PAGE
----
One of the best gems in the Las Vegas area lies just below the Hoover Dam. The Black Canyon Water Trail is a 12-mile, winding stretch of the Colorado River that is full of hot springs, waterfalls, beaches, and caves. If you go through a paddlecraft outfitter, you can obtain a permit from the National Park Service and have them bring you down to launch from the base of the dam. From there you can kayak down the river exploring some of the best parts of Lake Mead National Park.
I have been itching to kayak the Black Canyon for a while now. Before it got any hotter, I booked a day trip for Me, Anna and 7 other friends. Our group met up our kayak rental company, Boulder City River Riders, at the Hoover Dam Lodge and loaded all our gear into the van. With our trip being on the first day of June, it is usually already really hot out, but we have been very lucky with some nice temperatures. The high was only calling for 93 degrees that day.
Launching from the Dam
(river mile 64)
Boulder City River Riders then drove us down to the base of the dam through security and to the launch site. At this point, you have 20 minutes to get ready and be on the water. We got our kayaks loaded with our day’s essentials and were eager to get paddling.
Our guide, my buddy Chris, gave everyone a quick rundown on kayaking basics like paddling technique and safety. Lifejackets must be worn by everyone at all times. It’s the law. Easy enough though. We were all ready and set off down the mighty Colorado!
(river mile 63.5)
As we began paddling Chris pointed out the old catwalk up on the right side of the canyon wall.
(river mile 63)
Although we were all excited to get paddling, less than a mile from the dam is the must-see Sauna Cave. Hoover dam workers drilled this tunnel but stopped the project when they hit 122° water. Park your kayak and take the easy hike up to the cave. Go inside, keep your head low, and carefully (but quickly) walk back about 150 feet through the sweltering, knee-deep rain cave. Bring a waterproof flashlight and go all the way in to touch the wall. Or…do like we did and go at it blindly! I guess I cheated and used my camera’s flash and LED light at times taking photos. It is like a sauna in there, hence the name. Hot, steamy water oozes from the walls making it extremely hot with 100% humidity. It’s about 140 degrees inside! You have to do it though! When you get back to the mouth of the cave, the hot spring water feels almost cold compared to the water deep in the cave.
Gold Strike Canyon
(river mile 62.75)
Another 1/4 mile down the river is Gold Strike Canyon. This is a popular hike from above, but coming from the river, it’s much closer to see. Always park your boat high enough onshore due to the fluctuating water levels of the river, then take a little walk up the canyon to the hot springs. This is where you really want your water shoes. The main pool is nice and hot, but the back pool is almost so hot you can’t stand in it. The water temperature was almost 130 degrees. After you’ve had a hot soak, run back into that frigid river water for a nice shock to your system! It feels great.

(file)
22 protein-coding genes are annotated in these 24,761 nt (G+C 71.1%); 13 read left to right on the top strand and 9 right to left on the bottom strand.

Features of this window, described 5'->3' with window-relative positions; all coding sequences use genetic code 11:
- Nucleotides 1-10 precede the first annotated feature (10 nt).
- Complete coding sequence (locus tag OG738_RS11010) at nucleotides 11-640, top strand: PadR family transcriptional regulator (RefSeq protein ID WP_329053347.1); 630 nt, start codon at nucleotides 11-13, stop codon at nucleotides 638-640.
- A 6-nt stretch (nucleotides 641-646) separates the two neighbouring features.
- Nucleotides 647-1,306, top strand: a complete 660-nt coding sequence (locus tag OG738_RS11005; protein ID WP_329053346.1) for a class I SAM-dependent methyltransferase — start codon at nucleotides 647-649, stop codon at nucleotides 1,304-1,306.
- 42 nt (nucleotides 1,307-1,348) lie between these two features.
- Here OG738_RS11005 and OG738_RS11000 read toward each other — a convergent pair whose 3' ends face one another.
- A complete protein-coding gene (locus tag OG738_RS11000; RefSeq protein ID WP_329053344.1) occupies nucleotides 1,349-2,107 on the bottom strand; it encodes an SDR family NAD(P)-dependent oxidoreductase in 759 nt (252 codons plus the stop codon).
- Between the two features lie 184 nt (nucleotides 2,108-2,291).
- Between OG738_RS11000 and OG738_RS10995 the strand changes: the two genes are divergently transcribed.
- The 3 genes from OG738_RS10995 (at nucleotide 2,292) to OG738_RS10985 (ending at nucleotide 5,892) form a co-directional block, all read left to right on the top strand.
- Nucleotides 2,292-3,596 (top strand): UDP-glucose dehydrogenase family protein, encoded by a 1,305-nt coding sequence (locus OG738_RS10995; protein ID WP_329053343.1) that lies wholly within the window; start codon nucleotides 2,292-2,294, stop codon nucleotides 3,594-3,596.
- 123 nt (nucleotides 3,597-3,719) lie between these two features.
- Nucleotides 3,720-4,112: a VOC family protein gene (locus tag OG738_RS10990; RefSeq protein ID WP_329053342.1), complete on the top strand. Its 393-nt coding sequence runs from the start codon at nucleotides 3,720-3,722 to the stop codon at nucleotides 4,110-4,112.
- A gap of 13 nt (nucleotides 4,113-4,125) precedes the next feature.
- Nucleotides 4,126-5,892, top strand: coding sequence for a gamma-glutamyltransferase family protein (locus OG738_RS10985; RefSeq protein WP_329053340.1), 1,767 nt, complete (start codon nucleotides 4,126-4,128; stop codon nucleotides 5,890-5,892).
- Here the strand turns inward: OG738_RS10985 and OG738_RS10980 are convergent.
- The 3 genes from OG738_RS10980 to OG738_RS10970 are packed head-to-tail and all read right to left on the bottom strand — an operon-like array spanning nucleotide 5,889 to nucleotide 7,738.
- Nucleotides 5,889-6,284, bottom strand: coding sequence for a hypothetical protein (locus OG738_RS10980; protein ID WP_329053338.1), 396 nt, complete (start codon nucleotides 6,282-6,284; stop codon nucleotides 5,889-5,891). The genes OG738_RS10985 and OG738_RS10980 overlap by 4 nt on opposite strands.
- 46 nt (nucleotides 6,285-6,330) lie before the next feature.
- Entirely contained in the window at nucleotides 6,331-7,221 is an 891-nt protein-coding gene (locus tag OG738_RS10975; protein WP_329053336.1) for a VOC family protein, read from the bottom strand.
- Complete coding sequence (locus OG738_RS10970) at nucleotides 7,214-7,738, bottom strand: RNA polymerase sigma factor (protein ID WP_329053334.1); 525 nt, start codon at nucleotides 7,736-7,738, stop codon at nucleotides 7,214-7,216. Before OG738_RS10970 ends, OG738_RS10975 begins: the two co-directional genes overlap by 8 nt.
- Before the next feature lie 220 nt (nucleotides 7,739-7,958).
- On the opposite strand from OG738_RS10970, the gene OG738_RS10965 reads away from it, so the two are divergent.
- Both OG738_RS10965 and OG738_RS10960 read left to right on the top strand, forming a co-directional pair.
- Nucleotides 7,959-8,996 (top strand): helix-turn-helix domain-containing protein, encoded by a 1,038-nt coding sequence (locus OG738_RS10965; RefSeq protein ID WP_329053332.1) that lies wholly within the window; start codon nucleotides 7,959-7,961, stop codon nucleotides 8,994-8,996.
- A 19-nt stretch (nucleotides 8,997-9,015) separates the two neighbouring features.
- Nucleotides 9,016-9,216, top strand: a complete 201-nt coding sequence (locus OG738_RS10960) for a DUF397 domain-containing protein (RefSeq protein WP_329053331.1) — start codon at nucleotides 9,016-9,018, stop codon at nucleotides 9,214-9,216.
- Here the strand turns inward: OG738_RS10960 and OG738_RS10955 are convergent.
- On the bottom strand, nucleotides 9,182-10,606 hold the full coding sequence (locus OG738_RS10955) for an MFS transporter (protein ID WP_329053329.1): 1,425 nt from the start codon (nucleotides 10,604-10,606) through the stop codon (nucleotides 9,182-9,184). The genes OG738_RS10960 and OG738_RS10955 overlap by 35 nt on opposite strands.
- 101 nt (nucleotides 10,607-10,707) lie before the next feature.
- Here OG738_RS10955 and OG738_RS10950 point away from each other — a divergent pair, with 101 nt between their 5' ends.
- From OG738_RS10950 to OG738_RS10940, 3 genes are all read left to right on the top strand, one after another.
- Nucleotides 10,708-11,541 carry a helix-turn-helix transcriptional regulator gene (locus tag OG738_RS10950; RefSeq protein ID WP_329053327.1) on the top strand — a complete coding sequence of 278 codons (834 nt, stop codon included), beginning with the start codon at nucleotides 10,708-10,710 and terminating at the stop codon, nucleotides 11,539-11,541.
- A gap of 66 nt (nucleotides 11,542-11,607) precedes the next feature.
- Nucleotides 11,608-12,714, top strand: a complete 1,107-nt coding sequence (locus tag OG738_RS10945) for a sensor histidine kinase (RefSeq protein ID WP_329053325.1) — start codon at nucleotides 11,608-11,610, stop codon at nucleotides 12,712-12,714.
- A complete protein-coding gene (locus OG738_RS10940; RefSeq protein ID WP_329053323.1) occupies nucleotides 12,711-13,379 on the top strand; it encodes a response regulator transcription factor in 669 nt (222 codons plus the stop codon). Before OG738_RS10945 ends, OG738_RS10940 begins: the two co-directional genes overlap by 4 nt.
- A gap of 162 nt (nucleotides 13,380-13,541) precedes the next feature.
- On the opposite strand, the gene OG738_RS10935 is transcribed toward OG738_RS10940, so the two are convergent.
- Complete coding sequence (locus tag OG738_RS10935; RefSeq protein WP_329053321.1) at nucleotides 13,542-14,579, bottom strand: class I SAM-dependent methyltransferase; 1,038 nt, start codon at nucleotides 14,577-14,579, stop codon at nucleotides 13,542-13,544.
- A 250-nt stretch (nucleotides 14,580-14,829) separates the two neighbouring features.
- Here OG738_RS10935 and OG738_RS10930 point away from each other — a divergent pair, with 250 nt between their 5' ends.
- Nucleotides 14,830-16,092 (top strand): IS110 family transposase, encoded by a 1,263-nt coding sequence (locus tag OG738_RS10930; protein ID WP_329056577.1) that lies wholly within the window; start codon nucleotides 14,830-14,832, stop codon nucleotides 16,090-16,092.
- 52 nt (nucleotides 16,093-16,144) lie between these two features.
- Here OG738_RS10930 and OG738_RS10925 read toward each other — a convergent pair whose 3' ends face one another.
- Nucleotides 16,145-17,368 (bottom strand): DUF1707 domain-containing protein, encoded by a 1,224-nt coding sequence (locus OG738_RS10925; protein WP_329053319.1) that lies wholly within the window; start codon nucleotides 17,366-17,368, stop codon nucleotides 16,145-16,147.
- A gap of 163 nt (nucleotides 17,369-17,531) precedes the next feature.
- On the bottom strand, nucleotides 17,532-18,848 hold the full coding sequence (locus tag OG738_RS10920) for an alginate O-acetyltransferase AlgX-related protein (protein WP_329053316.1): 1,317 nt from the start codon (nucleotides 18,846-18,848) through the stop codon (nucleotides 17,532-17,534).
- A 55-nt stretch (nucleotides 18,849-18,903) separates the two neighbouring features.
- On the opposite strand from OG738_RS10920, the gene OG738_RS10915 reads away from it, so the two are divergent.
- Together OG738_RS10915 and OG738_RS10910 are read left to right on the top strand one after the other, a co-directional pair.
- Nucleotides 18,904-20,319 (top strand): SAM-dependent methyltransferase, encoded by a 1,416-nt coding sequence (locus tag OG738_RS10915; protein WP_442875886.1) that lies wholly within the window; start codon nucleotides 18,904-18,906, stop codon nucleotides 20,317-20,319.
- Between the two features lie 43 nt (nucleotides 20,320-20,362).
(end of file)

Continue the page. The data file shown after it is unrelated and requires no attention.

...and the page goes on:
Lone Palm Springs
(river mile 62.5)
After a short paddle from Goldstrike Canyon, there’s a waterfall on the left to let you know you are coming up to Lone Palm Canyon and Springs. Hike up the hill through lush and pokey, palm trees and down into the canyon where you’ll find a pool that overflows into the river creating the waterfall. It was here where we found several little Relict Leopard Frogs. These little guys were thought to be extinct at one point in time, but surviving populations of them can be found at Lone Palm. They are considered endangered so be very careful when walking and crawling around the water pools.
Boy Scout Canyon
(river mile 61.75)
A little over a mile farther down the water trail on the Nevada side is one of my favorite hikes we did, Boy Scout Canyon. There a large sandy beach at the entrance to the canyon. Climb up several slot canyons using the ropes being very careful not to slip on the algae or get any of that water in your nose.
Arizona Hot Springs
(river mile 59.75)
Another very popular spot is the AZ Hot Springs. There is a large sandy beach this stop has some nearby pit toilet bathrooms.
This is the lunch stop. We sat under a shady tree, refueled our bodies, then headed up the slot canyon. There’s a large steel ladder that helps you get up the waterfall to the hot spring pools. Some of the upper pools are very hot! Lower pools are comfortable to sit in though.
Time to Paddle, Paddle, Paddle
Although there are more stops and things to see along the Black Canyon Water Trail, Willow Beach (the pickup spot) is another 8 miles down the river from Arizona Hot Springs. The farther you get away from the dam, the wider the canyon gets and the current doesn’t help you much because of the headwind in the canyon. Most of our group did not anticipate this stretch of the river being so long. So we paddled and paddled our way down the river. It took hours of paddling. My giant hat that had helped me all day was now turning me into a sail at times. I would stop to take breaks pondering why I voluntarily chose this tedious chore. lol Four or five miles of paddling was enough for me, but that’s not what this canyon was. So ya know what I did? I kept paddling. haha! You have to be prepared for a long day of paddling if you want to kayak the whole thing.